Grehl, S., Viola, H. M., Fuller-Carter, P. I., Carter, K. W., Dunlop, S. A., Hool, L. C., Sherrard, R.M., Rodger, J. (2015). Cellular and Molecular Changes to Cortical Neurons Following Low Intensity Repetitive Magnetic Stimulation at Different Frequencies. Brain Stimulation, 8 (1), 114-123. (Appendix E)
Cellular and molecular changes to cortical neurons following low intensity repetitive magnetic stimulation at different frequencies

INTRODUCTION

Repetitive transcranial magnetic stimulation (rTMS) is used in clinical treatment to non-invasively stimulate the brain and promote long-term plastic change in neural circuit function (Pell et al., 2011; Thickbroom, 2007), with benefits for a wide range of neurological disorders (Adeyemo, Simis, Macea, & Fregni, 2012; Daskalakis, 2014; George, Taylor, & Short, 2013). In addition, there is increasing evidence that low intensity magnetic stimulation (LI-rTMS) may also be therapeutic, particularly in mood regulation and analgesia (Di Lazzaro et al., 2013; Martiny et al., 2010; Robertson et al., 2010). Nonetheless, clinical outcomes of rTMS and LI-rTMS are variable (Wassermann & Zimmermann, 2012) and greater knowledge of the mechanisms underlying different stimulation regimens is needed in order to optimise these treatments.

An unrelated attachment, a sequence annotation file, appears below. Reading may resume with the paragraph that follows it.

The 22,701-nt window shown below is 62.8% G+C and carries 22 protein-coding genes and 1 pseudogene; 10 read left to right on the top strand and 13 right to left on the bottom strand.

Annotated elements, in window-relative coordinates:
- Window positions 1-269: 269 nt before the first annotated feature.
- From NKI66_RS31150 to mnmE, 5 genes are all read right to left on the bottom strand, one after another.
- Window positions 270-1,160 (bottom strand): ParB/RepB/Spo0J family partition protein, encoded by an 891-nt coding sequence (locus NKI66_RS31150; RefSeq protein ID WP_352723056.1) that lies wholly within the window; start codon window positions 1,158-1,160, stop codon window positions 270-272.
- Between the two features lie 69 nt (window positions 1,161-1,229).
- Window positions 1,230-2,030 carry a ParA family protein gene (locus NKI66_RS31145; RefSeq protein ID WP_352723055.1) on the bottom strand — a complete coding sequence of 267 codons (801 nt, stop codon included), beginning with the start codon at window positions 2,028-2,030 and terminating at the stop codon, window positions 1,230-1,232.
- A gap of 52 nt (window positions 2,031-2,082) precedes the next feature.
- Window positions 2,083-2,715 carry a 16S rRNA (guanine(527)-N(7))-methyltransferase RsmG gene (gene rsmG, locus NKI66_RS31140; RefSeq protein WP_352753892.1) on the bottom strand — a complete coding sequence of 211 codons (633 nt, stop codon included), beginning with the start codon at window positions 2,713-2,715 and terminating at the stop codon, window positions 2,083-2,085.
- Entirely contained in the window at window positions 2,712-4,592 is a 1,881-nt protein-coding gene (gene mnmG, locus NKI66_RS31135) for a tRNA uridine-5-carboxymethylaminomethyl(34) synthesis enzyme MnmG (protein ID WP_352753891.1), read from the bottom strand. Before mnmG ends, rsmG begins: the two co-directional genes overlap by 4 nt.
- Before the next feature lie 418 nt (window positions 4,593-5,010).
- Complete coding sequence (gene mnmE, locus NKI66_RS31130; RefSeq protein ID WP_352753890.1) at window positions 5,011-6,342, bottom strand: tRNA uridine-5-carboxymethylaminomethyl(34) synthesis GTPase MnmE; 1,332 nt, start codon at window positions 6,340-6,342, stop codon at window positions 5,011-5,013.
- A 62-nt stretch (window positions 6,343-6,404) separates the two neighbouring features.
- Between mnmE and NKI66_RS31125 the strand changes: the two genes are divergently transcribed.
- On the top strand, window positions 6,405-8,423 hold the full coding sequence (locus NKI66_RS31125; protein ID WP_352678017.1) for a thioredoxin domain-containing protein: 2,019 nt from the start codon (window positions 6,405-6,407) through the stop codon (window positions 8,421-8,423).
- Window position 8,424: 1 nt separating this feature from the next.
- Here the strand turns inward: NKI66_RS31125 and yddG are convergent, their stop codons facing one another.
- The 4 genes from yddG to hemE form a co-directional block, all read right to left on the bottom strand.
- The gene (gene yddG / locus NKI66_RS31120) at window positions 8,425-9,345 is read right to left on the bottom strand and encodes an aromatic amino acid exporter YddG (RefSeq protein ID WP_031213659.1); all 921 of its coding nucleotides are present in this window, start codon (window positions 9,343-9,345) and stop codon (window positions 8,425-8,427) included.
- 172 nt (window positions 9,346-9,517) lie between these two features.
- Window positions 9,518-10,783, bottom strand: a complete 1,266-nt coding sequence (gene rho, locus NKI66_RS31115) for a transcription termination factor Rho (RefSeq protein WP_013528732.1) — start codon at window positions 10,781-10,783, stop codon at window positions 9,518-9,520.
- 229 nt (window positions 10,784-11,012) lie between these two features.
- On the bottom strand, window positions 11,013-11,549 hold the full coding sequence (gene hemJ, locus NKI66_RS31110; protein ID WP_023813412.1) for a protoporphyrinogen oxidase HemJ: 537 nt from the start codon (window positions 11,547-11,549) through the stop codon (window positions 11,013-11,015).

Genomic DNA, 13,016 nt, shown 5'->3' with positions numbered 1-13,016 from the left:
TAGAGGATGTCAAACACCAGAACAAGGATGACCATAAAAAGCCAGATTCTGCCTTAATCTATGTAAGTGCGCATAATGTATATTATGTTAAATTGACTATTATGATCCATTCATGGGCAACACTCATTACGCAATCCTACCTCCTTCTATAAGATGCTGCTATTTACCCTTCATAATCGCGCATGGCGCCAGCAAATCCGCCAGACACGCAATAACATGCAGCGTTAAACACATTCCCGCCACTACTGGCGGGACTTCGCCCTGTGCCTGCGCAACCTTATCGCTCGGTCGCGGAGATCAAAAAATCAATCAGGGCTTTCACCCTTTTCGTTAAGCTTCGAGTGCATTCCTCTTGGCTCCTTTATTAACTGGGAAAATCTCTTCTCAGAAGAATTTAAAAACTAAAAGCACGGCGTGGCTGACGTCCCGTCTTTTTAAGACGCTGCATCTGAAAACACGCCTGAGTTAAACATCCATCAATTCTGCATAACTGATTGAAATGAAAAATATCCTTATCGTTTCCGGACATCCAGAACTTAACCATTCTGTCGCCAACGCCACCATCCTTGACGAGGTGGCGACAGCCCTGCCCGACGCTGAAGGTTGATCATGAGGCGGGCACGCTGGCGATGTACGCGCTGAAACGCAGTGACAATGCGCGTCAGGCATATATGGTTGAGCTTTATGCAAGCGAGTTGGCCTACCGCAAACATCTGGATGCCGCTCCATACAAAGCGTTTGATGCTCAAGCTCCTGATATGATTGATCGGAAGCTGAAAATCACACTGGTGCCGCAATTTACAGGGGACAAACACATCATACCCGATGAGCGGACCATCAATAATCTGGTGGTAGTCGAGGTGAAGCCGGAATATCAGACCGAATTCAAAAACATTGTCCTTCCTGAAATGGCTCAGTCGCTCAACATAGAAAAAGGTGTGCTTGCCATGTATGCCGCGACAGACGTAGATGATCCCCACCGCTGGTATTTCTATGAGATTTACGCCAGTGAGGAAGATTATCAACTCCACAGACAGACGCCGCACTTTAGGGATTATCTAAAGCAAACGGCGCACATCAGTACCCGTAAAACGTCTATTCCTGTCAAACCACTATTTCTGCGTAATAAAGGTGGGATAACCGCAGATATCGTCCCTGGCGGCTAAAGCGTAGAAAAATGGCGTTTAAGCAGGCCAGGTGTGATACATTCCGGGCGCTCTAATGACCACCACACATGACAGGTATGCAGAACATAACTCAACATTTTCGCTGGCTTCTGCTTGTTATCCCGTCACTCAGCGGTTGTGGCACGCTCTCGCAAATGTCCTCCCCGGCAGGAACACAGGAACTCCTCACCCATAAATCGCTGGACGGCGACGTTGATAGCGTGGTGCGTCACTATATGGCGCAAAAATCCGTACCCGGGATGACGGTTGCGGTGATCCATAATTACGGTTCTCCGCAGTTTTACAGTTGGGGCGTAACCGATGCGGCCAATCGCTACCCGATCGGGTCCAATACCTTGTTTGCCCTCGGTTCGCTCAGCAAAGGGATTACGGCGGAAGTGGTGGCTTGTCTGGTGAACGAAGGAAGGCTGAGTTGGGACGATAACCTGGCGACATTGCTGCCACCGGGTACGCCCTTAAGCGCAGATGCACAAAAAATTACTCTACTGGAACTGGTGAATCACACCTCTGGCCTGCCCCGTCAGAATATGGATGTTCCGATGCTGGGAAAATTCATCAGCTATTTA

Investigating the mechanisms of both high and low intensity rTMS is important because most human rTMS protocols deliver a range of stimulation intensities across and within the brain. Human rTMS is most commonly delivered using butterfly figure-of-eight shaped coils (Fatemi-Ardekani, 2008; Thielscher & Kammer, 2004) to produce focal high-intensity fields that depolarise neurons in a small region of the cortex underlying the intersection of the 2 loops (Fatemi-Ardekani, 2008; Thielscher & Kammer, 2004), which in turn can modulate activity in down-stream neural centres (Aydin-Abidin, Trippe, Funke, Eysel, & Benali, 2008; Valero-Cabré, Payne, Rushmore, Lomber, & Pascual-Leone, 2005). However, this stimulation focus is surrounded by a weaker magnetic field such that a large volume of adjacent cortical and sub-cortical tissue is also stimulated, albeit at a lower intensity that is below activation threshold (Cohen et al., 1990; Deng et al., 2013). While the functional importance of this para-focal low-intensity stimulation in the context of human rTMS is unclear, low-intensity magnetic stimulation on its own modifies cortical function (Capone et al., 2009; Robertson et al., 2010) and brain oscillations (Cook et al., 2004). Moreover, animal and in vitro studies demonstrate that low-intensity stimulation alters calcium signalling (Pessina et al., 2001; Piacentini et al., 2008), gene expression (Mattsson & Simkó, 2012), neuroprotection (Yang et al., 2012) and the structure and function of neural circuits (Makowiecki, Harvey, Sherrard, & Rodger, 2014; Rodger et al., 2012). However, the mechanisms underlying outcomes of low-intensity magnetic stimulation, particularly in conjunction with different stimulation frequencies, have not been investigated.